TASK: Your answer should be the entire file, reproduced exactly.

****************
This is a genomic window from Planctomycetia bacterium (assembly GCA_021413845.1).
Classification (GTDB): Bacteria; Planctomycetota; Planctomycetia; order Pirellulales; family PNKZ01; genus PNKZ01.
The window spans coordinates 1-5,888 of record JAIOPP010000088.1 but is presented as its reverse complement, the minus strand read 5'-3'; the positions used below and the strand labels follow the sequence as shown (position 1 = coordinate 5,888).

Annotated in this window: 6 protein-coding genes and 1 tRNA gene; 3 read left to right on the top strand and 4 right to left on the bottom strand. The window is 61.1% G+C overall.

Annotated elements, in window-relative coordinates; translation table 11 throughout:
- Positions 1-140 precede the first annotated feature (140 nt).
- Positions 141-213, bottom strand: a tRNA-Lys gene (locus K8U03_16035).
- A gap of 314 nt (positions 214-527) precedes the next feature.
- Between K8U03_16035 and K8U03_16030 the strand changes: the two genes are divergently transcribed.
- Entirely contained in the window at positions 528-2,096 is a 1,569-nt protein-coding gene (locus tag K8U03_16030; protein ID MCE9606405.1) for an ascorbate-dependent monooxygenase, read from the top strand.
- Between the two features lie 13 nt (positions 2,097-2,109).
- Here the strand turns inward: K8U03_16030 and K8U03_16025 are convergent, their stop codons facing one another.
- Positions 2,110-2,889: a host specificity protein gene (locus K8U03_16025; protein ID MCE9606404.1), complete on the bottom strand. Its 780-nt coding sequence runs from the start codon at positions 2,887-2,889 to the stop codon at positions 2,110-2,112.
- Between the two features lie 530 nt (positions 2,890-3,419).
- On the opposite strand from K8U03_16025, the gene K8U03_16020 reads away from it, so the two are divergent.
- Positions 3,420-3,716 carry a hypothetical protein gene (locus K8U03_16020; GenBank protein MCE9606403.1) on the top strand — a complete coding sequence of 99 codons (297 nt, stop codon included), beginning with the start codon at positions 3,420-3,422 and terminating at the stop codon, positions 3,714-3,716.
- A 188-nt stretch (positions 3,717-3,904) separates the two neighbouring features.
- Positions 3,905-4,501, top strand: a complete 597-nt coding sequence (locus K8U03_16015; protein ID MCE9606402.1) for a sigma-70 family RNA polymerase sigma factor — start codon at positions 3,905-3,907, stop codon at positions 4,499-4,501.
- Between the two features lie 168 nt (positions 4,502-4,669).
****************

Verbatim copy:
This is a genomic window from Planctomycetia bacterium (assembly GCA_021413845.1).
Classification (GTDB): Bacteria; Planctomycetota; Planctomycetia; order Pirellulales; family PNKZ01; genus PNKZ01.
The window spans coordinates 1-5,888 of record JAIOPP010000088.1 but is presented as its reverse complement, the minus strand read 5'-3'; the positions used below and the strand labels follow the sequence as shown (position 1 = coordinate 5,888).

Annotated in this window: 6 protein-coding genes and 1 tRNA gene; 3 read left to right on the top strand and 4 right to left on the bottom strand. The window is 61.1% G+C overall.

Annotated elements, in window-relative coordinates; translation table 11 throughout:
- Positions 1-140 precede the first annotated feature (140 nt).
- Positions 141-213, bottom strand: a tRNA-Lys gene (locus K8U03_16035).
- A gap of 314 nt (positions 214-527) precedes the next feature.
- Between K8U03_16035 and K8U03_16030 the strand changes: the two genes are divergently transcribed.
- Entirely contained in the window at positions 528-2,096 is a 1,569-nt protein-coding gene (locus tag K8U03_16030; protein ID MCE9606405.1) for an ascorbate-dependent monooxygenase, read from the top strand.
- Between the two features lie 13 nt (positions 2,097-2,109).
- Here the strand turns inward: K8U03_16030 and K8U03_16025 are convergent, their stop codons facing one another.
- Positions 2,110-2,889: a host specificity protein gene (locus K8U03_16025; protein ID MCE9606404.1), complete on the bottom strand. Its 780-nt coding sequence runs from the start codon at positions 2,887-2,889 to the stop codon at positions 2,110-2,112.
- Between the two features lie 530 nt (positions 2,890-3,419).
- On the opposite strand from K8U03_16025, the gene K8U03_16020 reads away from it, so the two are divergent.
- Positions 3,420-3,716 carry a hypothetical protein gene (locus K8U03_16020; GenBank protein MCE9606403.1) on the top strand — a complete coding sequence of 99 codons (297 nt, stop codon included), beginning with the start codon at positions 3,420-3,422 and terminating at the stop codon, positions 3,714-3,716.
- A 188-nt stretch (positions 3,717-3,904) separates the two neighbouring features.
- Positions 3,905-4,501, top strand: a complete 597-nt coding sequence (locus K8U03_16015; protein ID MCE9606402.1) for a sigma-70 family RNA polymerase sigma factor — start codon at positions 3,905-3,907, stop codon at positions 4,499-4,501.
- Between the two features lie 168 nt (positions 4,502-4,669).